The Brackenridge is an undergraduate research fellowship in the Honors College at the University of Pittsburgh. It’s basis is on interdisciplinary communication and research dissemination to the public. I was fortunate enough to be awarded one of these fellowships this past semester and learned so much not only about myself but also about my project. (I want to quickly mention..I was the first student in the School of Nursing at Pitt to be awarded this fellowship which draws light on the lack of nursing researchers. I personally feel it is extremely crucial for nurses to be involved in research as we bring with us a unique perspective and potentially a more insightful translational approach to disseminate our studies. Definitely hoping to inspire more nursing students to become involved in research as I work with the School of Nursing and the Honors College at Pitt. It certainly isn’t easy, but it is well worth it!)
For those of you who don’t know, my research focuses on type 2 diabetes and the gut microbiome. This complex interaction is a hot area of research related to future therapeutic treatments for diabetes management and care. Research which has this expanded reach and clinical implication is known as translational research and allows for a connection between research findings and the impact they may have. This is by no means limited to clinical research as I study, many other projects focus on anthropology, psychology, literature, and more. It’s significantly harder than it may sound as you increase your expertise in your topic and field and have to bring it back down to a generally understandable level for individuals who aren’t experts in your area. The fellowship provides the opportunity to disseminate your research and learn effective ways to communicate with a diverse audience. This forces you to simplify your project into more understandable terms in order to amplify its effectiveness and expand its reach into the community.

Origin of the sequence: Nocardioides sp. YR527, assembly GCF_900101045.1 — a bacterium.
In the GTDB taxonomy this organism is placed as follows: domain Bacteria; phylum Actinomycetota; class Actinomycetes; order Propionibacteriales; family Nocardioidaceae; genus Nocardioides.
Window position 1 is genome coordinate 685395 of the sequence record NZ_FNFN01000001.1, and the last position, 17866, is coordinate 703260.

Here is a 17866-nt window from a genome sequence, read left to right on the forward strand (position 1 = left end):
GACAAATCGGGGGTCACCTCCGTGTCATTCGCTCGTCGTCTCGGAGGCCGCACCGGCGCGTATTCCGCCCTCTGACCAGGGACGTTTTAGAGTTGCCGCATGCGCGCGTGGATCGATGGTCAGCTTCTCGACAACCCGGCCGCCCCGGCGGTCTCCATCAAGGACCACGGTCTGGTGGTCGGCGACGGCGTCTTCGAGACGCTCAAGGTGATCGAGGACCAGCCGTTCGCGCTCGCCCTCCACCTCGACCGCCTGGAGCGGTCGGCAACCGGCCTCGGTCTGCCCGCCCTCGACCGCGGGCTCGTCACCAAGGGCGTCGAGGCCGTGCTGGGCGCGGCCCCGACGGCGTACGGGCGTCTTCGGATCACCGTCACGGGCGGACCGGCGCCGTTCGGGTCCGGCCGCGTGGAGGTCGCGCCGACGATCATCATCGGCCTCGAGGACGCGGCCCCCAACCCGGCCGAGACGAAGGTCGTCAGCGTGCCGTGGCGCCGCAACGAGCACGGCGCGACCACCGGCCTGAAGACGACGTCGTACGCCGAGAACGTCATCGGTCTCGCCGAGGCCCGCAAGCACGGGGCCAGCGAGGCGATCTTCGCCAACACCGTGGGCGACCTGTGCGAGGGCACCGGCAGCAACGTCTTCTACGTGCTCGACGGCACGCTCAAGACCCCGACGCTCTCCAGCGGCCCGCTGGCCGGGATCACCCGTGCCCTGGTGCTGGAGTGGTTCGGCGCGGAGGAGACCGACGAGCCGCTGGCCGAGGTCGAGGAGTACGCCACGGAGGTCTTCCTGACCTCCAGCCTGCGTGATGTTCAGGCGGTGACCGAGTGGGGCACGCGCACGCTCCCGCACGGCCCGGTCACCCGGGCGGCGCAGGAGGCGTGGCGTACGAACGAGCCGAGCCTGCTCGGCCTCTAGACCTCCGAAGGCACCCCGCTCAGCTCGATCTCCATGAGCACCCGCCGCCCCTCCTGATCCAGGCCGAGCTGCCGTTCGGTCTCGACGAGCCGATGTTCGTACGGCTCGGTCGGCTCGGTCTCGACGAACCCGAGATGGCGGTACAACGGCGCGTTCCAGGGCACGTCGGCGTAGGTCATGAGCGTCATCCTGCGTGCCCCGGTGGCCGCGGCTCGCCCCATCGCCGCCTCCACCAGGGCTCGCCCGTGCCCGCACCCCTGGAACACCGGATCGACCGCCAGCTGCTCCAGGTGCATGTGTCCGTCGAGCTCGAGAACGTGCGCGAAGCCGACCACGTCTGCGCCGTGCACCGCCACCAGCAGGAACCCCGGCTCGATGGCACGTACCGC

It accomplishes this in the format of two presentations to your fellow fellows (ha ha). First, you have a ten minute presentation in the beginning of the term to introduce your project and at the end, a thirty minute presentation to explain your findings. Not only do the presentations help you to realize what it’s like to speak about your project to those who don’t specialize in your field, but it also allows you to see potential flaws in your design and consider aspects you previously hadn’t thought of. You learn how to ask meaningful questions on presentations which focus on topics you aren’t familiar with and how to field questions directed at you by others. These questions helped me to improve my own dissemination techniques and learn how to build a strong presentation which captures the attention of my audience. Furthermore, some questions on why I chose the methods I did and why I chose what I did for various other components of my study made me reflect – I had to ask myself the same question. I was then able to come back and firmly understand and reason why I did what I did.
While I had a lot going on in my classes and personal life and I was unable to accomplish as much as I had hoped, this semester provided the time for crucial work which helped to lie the foundation for my project. I learned a lot about myself, my project, and overall finding balance with this fellowship. This opportunity provided more than I had ever hoped or anticipated and I highly recommend participating in an interdisciplinary fellowship to anyone and everyone in research. Stay tuned for future reflections on the Honors College Health Sciences Fellowship and the Summer Undergraduate Research Program Internship, both of which I’m participating in this summer!
Special thanks to the University Honors College, Dr. Peter Koehler, Dr. Cecelia Yates, Dr. Nahed Ismail, and all the fellows I got to work alongside.